Why a New Zealand Library’s Books Kept Vanishing, Then Reappearing

“‘It was really odd and we couldn’t quite figure it out,’ Auckland Libraries manager Rachael Rivera told The Guardian. ‘We thought someone was playing with us, or it was bored kids.’ It was only in one of their regular meetings with the library’s homeless patrons that the solution revealed itself. Unable to get library cards without an address, or fearing damage to books that they checked out, many people had been tucking their books beneath couches or under shelves so that they could return to them without losing their place.”

“‘That community really values the services we offer and treats the books with a great deal of respect,’ Rivera told the British newspaper. ‘A lot of the guys that come in are extremely well-read and have some quite eccentric and highbrow literary tastes. People are homeless for so many different reasons, and being intelligent and interested in literature doesn’t preclude that.’ The library has since established a special bookshelf behind the front desk to store books for this group of about 50 homeless readers.”

Auckland Central Library
Auckland Central Library has a vast collection of books, as well as computers with free internet access. PARENTINGPATCH/CC BY-SA 3.0

At Boston Public Library, New Positions to Help the Homeless

“The new Outreach Manager ‘will work as part of a team providing assessment, crisis intervention and intensive case management services,’ and will be based out of the Boston Public Library’s central branch in Copley Square.

The Copley Square main branch of the Boston Public Library pictured.

Additionally, Boston Public Library is hiring a reference librarian who will specialize in health and human services and recently launched an addiction recovery resources guide, which includes information on substance use and recovery services designed for active users and their loved ones.”

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How the Library Helps the Homeless

“We truly strive to provide something for every citizen in the community whether you’re a reader or a user of technology or simply looking for a place to stay during our open hours,” says Sonja Eyler, Director of the Mark and Emily Turner Memorial Public Library.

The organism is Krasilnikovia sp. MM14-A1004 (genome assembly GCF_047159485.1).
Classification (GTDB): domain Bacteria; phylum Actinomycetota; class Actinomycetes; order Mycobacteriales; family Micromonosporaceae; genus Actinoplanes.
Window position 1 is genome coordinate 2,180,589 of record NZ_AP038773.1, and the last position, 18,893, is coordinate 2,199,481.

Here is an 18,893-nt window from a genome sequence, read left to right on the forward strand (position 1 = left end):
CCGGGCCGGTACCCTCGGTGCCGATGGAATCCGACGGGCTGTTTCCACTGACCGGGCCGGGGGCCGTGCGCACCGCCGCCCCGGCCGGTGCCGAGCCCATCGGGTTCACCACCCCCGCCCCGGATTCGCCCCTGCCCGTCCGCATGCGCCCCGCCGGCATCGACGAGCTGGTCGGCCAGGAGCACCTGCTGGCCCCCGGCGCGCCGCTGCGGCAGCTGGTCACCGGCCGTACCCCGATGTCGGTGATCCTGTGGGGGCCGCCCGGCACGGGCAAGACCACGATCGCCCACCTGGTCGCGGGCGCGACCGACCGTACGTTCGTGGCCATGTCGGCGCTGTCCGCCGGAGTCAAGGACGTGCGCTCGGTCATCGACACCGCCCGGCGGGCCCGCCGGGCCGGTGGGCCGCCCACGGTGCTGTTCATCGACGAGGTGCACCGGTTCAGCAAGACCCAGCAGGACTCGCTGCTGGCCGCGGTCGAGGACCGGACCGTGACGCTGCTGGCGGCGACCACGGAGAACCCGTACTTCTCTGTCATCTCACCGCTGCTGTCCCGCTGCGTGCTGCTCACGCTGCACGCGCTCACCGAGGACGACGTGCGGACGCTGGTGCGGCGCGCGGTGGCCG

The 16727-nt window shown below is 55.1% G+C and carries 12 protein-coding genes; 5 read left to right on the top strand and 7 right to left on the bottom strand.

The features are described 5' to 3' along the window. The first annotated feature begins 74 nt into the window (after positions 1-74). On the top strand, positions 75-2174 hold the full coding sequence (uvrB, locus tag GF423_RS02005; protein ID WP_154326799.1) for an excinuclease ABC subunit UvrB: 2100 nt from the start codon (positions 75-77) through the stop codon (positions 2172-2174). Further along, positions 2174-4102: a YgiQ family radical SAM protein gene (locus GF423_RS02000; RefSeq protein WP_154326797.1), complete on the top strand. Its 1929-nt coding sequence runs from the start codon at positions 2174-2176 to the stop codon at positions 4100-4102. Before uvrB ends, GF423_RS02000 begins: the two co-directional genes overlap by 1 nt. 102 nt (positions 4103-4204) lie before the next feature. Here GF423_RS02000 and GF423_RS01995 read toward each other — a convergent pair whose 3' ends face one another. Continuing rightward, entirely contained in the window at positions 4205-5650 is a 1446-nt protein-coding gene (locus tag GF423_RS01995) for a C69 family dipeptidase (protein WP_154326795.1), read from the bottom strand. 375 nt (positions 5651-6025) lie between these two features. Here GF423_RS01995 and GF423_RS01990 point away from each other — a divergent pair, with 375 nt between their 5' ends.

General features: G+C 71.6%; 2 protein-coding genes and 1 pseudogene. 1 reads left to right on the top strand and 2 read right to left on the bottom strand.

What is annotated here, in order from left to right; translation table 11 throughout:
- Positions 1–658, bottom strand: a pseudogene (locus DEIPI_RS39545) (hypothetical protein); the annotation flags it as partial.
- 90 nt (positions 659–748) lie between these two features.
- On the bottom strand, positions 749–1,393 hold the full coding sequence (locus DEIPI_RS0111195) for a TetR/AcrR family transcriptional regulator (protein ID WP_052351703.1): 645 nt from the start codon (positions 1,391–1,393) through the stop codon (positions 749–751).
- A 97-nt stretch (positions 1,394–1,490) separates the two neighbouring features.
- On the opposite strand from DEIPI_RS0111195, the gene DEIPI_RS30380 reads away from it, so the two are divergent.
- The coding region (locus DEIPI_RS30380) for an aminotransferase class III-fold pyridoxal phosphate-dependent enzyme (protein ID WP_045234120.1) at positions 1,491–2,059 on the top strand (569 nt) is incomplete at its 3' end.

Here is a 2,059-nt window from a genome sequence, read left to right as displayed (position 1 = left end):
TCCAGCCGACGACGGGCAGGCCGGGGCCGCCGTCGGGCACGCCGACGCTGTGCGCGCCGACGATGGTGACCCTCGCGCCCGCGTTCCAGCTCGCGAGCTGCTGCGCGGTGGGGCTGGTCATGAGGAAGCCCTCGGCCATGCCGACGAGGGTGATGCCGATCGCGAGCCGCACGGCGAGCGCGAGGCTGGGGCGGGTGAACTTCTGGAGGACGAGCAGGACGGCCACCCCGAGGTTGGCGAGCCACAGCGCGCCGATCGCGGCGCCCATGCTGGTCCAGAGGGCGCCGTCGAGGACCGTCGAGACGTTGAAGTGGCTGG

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Area Nonprofits, Multnomah County Library Work to Help Homeless, Those in Need Enjoy Eclipse Event

“This is simply the library doing what the library does — providing learning opportunities and resources for the whole community,” said Vailey Oehlke, Director of Libraries, in a news release. “It just so happens that this is a once in a generation event, right in our backyard, so it’s been a fun and rather unique chance to share in the experience.”

Courtesy photo- The solar eclipse

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Empty Pockets, Broken Spirits: Poverty’s Impact Reaches Far Beyond Money

“It’s like if you don’t go into an area that’s poor, you don’t understand or appreciate the area that’s poor,” City Councilman John Garland, a native Roanoker, said during the kickoff meeting at the Jackson Park Library in Southeast Roanoke.

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How Denver Public Library Balances Books And Being A Homeless Shelter

Denver Public Library says its central location is somewhat of a homeless

Elissa Hardy, above, is one of two social workers at the Denver Public Library. She started the position two years ago, to better serve the homeless community at the library. Mary Stansbury, bottom left, is the head of the Library and Information Science Program at the University of Denver. Michelle Jeske, bottom right, is the city librarian for Denver. Michael Sakas/CPR News

shelter.
“That is a role that we have not asked to play, but are playing,” says Michelle Jeske, the city librarian for Denver.

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Librarians Across America Are Using Their Powers For Political Good

Celebrating National Library Week by having a postcard party to #SaveIMLS and defend libraries. #nationallibraryweek #postcards

A post shared by American Library Association (@americanlibraryassociation) on

“The current administration’s early stances on civil liberties are troubling,” he said. “There are indications that they would support changes that could curtail free expression, whether it’s ending net neutrality or changing libel laws to make it easier to sue someone for saying unpleasant but true things about you.”

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Kansas City Public Library Embraces the Homeless

The Kansas City Public Library’s Central branch holds a Coffee and Conversation the third Wednesday of each month for homeless patrons. The patrons can get a bite, pick up some free books and learn about social services available to help them. Keith Myers kmyers@kcstar.com
“It’s pretty important to the Kansas City library that we’re welcoming of all our patrons, everyone who chooses to be here. It doesn’t matter if they’re housed or not. That’s not an issue. Every citizen can use the library,” said AmeriCorps worker Emily Luedtke.

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